Wagner

Mine, Inactive

Alternative names

Boston King
Salmon Creek Gold Mining Co.

Commodities and mineralogy

Main commodities Ag; Au; Cu; Pb; Zn
Ore minerals arsenopyrite; chalcopyrite; galena; pyrite; sphalerite; tetrahedrite
Gangue minerals calcite; quartz

Geographic location

Quadrangle map, 1:250,000-scale JU
Quadrangle map, 1:63,360-scale B-2
Latitude 58.3325
Longitude -134.462
Nearby scientific data Find additional scientific data near this location
Location and accuracy This mine is adjacent to lower Salmon Creek at an elevation of about 50 feet. It is 2 miles west-southwest of Salmon Creek reservoir and 1/4 mile northeast of Gastineau Channel, in about the center of the N1/2 section 9, T. 41 S., R. 67 E. of the Copper River Meridian. The location is accurate.

Geologic setting

Geologic description

The Wagner Mine consists of over 1,600 feet of underground workings including 3 adits and a shaft at least 250 feet deep (Eakin, 1915). The mine processed gold ore with a 20-ton tubular mill and a 15-stamp mill but there is no documentation of the amount of gold produced (Redman and others, 1989). The deposit was discovered in 1889. It consists of multiple quartz veins along the contact between black phyllite and an altered diorite dike. The veins are up to 4 feet thick and contain arsenopyrite, pyrite, chalcopyrite, pyrite, galena, sphalerite and tetrahedrite. No data on metal grades are available (Eakin, 1915).
This mine is in the Juneau Gold Belt, which consists of more than 200 gold-quartz-vein deposits that have produced nearly 7 million ounces of gold. These gold-bearing mesothermal quartz vein systems form a zone 160 km long by 5 to 8 km wide along the western margin of the Coast Mountains. The vein systems are in or near shear zones adjacent to west-verging, mid-Cretaceous thrust faults. The veins are hosted by diverse, variably metamorphosed, sedimentary, volcanic, and intrusive rocks. From the Coast Mountains batholith westward, the host rocks include mixed metasedimentary and metavolcanic sequences of Carboniferous and older, Permian and Triassic, and Jurassic-Cretaceous age. The sequences are juxtaposed along mid-Cretaceous thrust faults (Miller and others, 1994). The sequences are intruded by mid-Cretaceous to middle Eocene plutons, mainly diorite, tonalite, granodiorite, quartz monzonite, and granite. Sheetlike tonalite plutons emplaced just east of the Juneau Gold Belt and undeformed granite and granodiorite bodies that are emplaced farther to the east are between 55 and 48 Ma (Gehrels and others, 1991). The structural grain of the belt is defined by northwest-striking, moderately to steeply northeast-dipping, penetrative foliation that developed between Cretaceous and Eocene time (Miller and others, 1994). The majority of the veins in the Juneau Gold Belt strike northwest. Isotopic dates indicate that the auriferous veins in the Juneau Gold Belt formed between 56 and 55 Ma (Miller and others, 1994; Goldfarb and others, 1997).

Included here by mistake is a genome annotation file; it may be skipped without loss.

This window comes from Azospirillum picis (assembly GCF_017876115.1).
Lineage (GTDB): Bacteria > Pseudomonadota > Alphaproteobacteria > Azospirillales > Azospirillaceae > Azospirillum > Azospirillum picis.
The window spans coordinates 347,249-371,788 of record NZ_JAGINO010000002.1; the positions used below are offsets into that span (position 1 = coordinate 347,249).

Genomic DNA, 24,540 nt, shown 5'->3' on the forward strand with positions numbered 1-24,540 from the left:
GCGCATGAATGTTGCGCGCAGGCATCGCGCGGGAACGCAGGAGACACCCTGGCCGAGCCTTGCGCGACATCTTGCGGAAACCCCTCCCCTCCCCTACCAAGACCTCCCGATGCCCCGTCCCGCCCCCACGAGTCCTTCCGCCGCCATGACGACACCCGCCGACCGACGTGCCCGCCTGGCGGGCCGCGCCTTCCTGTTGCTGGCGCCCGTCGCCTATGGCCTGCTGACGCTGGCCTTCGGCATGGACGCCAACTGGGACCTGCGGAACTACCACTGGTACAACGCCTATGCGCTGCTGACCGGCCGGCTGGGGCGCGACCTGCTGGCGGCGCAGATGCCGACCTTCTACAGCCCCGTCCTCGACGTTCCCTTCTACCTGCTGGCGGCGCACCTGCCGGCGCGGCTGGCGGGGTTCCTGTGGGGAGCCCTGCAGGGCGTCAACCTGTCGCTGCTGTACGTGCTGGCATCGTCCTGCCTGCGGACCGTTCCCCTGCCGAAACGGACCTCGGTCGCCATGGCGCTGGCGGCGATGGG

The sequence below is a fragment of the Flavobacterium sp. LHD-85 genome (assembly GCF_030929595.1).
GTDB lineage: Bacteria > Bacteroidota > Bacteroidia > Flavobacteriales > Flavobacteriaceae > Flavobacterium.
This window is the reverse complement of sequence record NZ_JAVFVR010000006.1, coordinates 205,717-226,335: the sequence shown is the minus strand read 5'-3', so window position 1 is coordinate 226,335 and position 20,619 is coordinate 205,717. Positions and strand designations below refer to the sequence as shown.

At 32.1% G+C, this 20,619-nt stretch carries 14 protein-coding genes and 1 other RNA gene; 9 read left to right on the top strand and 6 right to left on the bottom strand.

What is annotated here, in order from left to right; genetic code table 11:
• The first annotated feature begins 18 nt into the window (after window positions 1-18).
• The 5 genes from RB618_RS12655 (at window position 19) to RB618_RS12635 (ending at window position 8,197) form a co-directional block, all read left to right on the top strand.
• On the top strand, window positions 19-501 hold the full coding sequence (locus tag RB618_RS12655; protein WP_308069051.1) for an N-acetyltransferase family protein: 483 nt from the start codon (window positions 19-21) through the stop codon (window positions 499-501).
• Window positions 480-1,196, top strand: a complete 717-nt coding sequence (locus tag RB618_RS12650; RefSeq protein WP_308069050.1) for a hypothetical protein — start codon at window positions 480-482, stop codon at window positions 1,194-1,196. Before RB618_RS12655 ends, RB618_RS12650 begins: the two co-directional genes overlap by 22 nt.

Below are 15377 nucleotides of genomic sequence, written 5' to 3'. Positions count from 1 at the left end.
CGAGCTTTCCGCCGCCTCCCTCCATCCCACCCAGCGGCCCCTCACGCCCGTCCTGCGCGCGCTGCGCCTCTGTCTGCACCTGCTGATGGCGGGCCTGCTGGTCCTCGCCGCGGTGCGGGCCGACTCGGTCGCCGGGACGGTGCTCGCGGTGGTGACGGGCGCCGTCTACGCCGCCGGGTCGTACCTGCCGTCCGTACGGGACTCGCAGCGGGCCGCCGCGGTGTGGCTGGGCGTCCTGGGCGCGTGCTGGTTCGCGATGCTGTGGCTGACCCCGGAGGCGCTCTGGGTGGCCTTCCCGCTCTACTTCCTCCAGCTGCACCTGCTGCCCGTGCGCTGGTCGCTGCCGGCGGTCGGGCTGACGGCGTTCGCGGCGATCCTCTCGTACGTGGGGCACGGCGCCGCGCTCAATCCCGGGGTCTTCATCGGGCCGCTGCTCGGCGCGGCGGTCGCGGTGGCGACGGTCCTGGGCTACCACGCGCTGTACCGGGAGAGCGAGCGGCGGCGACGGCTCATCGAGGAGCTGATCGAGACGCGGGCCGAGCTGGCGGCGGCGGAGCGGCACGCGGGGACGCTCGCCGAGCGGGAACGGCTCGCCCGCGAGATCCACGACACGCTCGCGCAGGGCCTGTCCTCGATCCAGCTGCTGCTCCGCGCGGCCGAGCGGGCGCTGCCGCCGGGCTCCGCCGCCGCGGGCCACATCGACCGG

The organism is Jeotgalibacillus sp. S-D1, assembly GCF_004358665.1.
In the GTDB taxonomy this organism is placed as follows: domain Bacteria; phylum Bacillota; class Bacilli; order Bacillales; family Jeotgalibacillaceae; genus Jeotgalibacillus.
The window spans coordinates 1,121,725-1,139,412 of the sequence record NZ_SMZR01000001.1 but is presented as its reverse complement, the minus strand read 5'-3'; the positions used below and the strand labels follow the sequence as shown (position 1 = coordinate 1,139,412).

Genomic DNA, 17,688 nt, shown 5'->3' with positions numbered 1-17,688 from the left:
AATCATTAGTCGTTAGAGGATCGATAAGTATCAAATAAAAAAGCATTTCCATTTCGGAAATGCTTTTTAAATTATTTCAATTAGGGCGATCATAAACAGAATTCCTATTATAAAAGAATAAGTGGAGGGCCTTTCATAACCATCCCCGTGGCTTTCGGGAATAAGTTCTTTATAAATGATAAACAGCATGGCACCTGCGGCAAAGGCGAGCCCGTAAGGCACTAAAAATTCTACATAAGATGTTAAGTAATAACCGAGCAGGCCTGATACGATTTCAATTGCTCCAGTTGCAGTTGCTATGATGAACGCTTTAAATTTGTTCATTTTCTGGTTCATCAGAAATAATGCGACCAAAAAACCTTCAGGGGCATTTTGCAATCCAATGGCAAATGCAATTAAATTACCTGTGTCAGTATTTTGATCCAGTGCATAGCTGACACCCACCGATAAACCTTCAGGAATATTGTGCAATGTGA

Geologic map unit (-134.463773838653, 58.3321737951468)
Mineral deposit model Low-sulfide Au-quartz vein (Cox and Singer, 1986; model 36a)
Mineral deposit model number 36a
Age of mineralization Isotopic dates indicate that the auriferous veins in the Juneau Gold Belt formed between 56 and 55 Ma (Miller and others, 1994; Goldfarb and others, 1997).

Production and reserves

Workings or exploration The Wagner Mine consists of over 1,600 feet of underground workings including 3 adits and a shaft at least 250 feet deep (Eakin, 1915). The deposit was discovered in 1889.
Indication of production Undetermined
Production notes The mine processed gold ore in a 20-ton tubular mill and a 15-stamp mill, but there is no documentation of the amount of gold produced (Redman and others, 1989).

References

MRDS Number A012045

References

Gehrels, G.E., McClelland, W.C., Samson, S.D., and Patchett, P.J., 1991, U-Pb geochronology of detrital zircons from a continental margin assemblage in the northern Coast Mountains, southeastern Alaska: Canadian Journal of Earth Sciences, v. 28, no. 8, p.1285-1300.
Goldfarb, R.J., Miller, L.D., Leach, D.L., and Snee, L.W, 1997, Gold deposits in metamorphic rocks in Alaska, in Goldfarb, R.J., and Miller, L.D., eds., Mineral Deposits of Alaska: Economic Geology Monograph 9, p. 151-190.
Miller, L.D., Goldfarb, R.J., Gehrels, G,E., and Snee, L.W., 1994, Genetic links among fluid cycling, vein formation, regional deformation, and plutonism in the Juneau gold belt, southeastern Alaska: Geology, v. 22, p. 203-206.
Reporters J.C. Barnett and L.D. Miller (Juneau, Alaska )
Last report date 12/15/2001